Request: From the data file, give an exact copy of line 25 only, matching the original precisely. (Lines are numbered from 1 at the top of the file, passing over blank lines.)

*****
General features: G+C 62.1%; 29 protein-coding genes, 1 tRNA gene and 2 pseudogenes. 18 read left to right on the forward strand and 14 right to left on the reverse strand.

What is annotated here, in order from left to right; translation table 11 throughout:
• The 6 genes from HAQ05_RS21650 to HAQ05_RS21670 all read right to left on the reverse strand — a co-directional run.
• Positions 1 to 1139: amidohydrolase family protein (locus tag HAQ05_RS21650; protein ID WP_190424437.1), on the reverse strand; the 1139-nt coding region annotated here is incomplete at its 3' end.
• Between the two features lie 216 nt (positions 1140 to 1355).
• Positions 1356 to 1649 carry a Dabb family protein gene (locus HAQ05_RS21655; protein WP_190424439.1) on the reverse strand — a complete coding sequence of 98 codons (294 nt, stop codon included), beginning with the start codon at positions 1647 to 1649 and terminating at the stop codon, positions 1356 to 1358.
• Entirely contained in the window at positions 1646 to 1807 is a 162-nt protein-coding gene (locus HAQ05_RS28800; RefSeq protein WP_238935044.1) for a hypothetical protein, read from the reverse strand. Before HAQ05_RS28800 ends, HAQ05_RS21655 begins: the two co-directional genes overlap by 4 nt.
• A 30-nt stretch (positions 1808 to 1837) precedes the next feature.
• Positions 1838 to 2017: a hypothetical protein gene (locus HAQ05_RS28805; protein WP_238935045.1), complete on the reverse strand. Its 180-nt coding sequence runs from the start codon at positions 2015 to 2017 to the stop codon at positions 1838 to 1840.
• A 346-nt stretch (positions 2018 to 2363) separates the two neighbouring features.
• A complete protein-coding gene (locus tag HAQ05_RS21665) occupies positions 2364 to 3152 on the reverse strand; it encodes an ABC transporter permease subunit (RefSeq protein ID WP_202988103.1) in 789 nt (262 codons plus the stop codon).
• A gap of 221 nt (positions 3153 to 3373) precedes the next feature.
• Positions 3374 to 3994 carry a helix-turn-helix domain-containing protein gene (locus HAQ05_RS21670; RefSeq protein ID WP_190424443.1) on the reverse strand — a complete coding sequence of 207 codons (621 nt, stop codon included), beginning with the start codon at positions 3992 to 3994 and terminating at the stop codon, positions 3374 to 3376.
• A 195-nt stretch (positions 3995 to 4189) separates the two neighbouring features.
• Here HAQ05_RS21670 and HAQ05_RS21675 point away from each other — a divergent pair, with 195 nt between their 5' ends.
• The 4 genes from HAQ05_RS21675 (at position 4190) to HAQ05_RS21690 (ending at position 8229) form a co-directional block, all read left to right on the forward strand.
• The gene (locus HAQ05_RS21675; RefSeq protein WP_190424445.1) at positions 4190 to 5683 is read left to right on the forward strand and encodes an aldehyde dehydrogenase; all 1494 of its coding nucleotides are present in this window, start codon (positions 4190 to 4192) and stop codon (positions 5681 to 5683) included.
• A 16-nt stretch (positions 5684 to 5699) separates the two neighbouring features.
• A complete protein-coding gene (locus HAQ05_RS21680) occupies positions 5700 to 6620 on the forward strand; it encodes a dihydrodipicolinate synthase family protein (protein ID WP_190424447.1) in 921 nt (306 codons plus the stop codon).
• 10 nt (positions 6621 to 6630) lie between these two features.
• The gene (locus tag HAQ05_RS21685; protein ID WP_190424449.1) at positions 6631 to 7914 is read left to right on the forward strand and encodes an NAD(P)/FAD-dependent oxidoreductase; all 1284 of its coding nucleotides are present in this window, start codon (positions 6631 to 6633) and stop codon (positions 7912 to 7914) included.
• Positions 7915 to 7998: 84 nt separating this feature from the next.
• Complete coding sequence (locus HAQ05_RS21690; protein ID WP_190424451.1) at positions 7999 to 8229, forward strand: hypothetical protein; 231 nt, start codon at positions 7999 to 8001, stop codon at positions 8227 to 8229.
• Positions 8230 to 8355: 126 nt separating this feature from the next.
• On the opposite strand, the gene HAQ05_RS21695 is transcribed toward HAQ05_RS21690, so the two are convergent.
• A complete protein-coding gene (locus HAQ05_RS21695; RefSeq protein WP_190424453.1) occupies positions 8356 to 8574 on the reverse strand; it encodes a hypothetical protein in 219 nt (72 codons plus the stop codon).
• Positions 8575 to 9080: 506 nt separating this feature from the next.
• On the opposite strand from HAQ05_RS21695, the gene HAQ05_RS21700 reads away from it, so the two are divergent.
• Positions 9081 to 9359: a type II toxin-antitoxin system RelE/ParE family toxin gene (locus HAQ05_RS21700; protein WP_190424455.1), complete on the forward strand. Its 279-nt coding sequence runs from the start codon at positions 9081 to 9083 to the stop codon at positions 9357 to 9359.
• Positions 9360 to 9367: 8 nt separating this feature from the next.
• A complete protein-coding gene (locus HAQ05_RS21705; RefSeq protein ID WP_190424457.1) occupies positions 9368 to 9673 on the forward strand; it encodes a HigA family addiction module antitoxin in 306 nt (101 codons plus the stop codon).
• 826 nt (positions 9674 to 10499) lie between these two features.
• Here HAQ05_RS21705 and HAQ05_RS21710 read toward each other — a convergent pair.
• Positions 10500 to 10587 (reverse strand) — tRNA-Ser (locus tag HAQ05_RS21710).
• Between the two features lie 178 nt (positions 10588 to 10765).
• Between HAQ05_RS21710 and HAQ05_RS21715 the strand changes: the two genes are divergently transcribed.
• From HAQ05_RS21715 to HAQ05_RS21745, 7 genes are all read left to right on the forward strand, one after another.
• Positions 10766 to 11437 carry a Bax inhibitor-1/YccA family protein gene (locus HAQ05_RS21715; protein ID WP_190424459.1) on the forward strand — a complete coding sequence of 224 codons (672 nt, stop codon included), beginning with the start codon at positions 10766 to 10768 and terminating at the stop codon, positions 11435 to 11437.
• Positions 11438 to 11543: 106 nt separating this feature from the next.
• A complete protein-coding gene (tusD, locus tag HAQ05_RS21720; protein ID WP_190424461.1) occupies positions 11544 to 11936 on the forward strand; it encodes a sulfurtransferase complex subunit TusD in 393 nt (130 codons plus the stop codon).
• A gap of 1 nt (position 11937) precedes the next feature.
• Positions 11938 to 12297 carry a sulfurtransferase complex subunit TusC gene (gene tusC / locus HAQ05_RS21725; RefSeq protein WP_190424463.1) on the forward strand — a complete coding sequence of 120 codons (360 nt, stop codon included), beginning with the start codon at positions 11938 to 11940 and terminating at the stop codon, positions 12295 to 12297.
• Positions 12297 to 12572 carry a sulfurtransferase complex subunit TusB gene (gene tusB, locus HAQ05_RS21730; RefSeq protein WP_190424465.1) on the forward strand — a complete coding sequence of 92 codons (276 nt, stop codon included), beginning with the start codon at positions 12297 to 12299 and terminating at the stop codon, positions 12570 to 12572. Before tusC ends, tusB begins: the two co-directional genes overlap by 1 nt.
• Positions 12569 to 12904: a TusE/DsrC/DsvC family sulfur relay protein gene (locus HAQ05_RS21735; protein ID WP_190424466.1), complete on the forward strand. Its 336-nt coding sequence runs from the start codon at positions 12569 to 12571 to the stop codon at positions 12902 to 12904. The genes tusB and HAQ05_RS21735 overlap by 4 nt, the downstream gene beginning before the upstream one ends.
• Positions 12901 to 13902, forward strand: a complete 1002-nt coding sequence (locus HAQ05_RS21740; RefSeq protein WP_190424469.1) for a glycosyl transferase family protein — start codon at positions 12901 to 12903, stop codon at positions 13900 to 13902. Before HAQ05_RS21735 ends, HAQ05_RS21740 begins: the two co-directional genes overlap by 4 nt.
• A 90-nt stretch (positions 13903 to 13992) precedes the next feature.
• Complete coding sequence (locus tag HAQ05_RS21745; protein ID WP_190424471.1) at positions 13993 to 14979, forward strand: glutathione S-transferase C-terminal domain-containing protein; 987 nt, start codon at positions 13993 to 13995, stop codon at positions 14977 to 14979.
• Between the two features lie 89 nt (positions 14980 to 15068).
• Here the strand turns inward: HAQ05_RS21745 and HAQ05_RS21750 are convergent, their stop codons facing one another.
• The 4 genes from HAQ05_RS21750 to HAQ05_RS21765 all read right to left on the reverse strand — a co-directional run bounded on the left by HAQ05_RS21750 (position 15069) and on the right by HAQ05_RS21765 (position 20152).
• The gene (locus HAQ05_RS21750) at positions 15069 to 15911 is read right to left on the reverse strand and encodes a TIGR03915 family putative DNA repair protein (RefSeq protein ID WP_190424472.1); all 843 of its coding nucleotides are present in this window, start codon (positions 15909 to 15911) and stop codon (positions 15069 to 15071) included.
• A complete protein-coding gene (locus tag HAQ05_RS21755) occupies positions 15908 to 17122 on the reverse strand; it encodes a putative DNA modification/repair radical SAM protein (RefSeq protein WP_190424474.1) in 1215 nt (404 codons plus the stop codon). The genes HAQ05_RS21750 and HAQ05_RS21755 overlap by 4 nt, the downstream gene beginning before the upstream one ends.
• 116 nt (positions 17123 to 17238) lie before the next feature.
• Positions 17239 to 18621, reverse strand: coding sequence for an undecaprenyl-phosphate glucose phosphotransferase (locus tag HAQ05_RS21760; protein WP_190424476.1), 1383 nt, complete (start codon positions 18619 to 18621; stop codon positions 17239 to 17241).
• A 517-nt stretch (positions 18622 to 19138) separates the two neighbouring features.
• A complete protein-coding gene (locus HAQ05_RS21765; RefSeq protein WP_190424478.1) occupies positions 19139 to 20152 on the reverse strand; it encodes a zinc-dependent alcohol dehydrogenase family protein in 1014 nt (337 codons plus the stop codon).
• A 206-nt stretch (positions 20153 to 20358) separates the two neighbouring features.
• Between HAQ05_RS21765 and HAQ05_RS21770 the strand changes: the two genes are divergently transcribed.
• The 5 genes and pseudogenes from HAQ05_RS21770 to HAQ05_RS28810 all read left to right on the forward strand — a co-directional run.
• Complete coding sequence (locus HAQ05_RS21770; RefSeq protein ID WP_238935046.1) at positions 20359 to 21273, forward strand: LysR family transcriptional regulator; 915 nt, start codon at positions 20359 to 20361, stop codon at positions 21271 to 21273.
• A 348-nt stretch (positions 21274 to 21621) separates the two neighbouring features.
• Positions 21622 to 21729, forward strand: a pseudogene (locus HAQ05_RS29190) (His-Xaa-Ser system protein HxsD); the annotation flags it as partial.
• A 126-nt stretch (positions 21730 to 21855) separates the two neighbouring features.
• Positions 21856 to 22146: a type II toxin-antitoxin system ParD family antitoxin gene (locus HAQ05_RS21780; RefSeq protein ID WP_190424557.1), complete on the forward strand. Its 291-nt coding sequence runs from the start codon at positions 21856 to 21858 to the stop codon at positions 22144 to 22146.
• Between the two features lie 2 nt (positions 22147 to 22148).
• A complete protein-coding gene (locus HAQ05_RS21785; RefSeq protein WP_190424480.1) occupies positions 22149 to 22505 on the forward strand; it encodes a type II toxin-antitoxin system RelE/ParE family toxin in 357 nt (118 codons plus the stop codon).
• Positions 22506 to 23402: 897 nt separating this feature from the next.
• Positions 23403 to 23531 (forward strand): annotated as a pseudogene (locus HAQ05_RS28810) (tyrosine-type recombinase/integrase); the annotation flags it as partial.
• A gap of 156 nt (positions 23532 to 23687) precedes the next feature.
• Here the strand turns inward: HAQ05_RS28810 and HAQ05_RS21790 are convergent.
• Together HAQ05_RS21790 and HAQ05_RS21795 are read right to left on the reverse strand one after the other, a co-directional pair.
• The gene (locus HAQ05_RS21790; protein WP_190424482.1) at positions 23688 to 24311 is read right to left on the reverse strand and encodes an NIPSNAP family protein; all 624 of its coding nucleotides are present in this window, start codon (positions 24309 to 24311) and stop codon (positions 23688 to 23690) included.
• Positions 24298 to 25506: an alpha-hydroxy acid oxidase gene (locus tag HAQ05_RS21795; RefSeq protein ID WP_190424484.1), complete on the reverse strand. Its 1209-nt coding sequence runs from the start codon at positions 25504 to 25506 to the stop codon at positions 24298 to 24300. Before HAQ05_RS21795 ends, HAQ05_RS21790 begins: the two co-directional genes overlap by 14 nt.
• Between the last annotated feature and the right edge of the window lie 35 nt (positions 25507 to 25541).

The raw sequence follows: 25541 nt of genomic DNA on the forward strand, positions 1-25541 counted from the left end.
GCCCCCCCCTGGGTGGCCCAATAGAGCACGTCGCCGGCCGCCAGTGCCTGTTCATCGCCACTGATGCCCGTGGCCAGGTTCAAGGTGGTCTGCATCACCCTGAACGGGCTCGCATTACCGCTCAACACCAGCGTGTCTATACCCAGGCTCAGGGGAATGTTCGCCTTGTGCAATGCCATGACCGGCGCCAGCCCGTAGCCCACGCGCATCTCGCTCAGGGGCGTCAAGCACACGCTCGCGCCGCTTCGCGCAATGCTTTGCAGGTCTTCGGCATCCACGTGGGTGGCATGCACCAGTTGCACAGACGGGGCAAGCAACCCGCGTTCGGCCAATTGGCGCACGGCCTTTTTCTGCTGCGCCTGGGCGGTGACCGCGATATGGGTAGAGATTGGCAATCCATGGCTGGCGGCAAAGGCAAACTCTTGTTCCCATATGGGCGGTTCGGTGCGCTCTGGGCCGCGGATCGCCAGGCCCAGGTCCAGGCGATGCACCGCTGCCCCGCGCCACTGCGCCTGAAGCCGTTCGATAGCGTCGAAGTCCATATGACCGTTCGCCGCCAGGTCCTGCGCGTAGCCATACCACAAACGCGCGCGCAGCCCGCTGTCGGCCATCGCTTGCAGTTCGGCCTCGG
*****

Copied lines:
• On the opposite strand, the gene HAQ05_RS21695 is transcribed toward HAQ05_RS21690, so the two are convergent.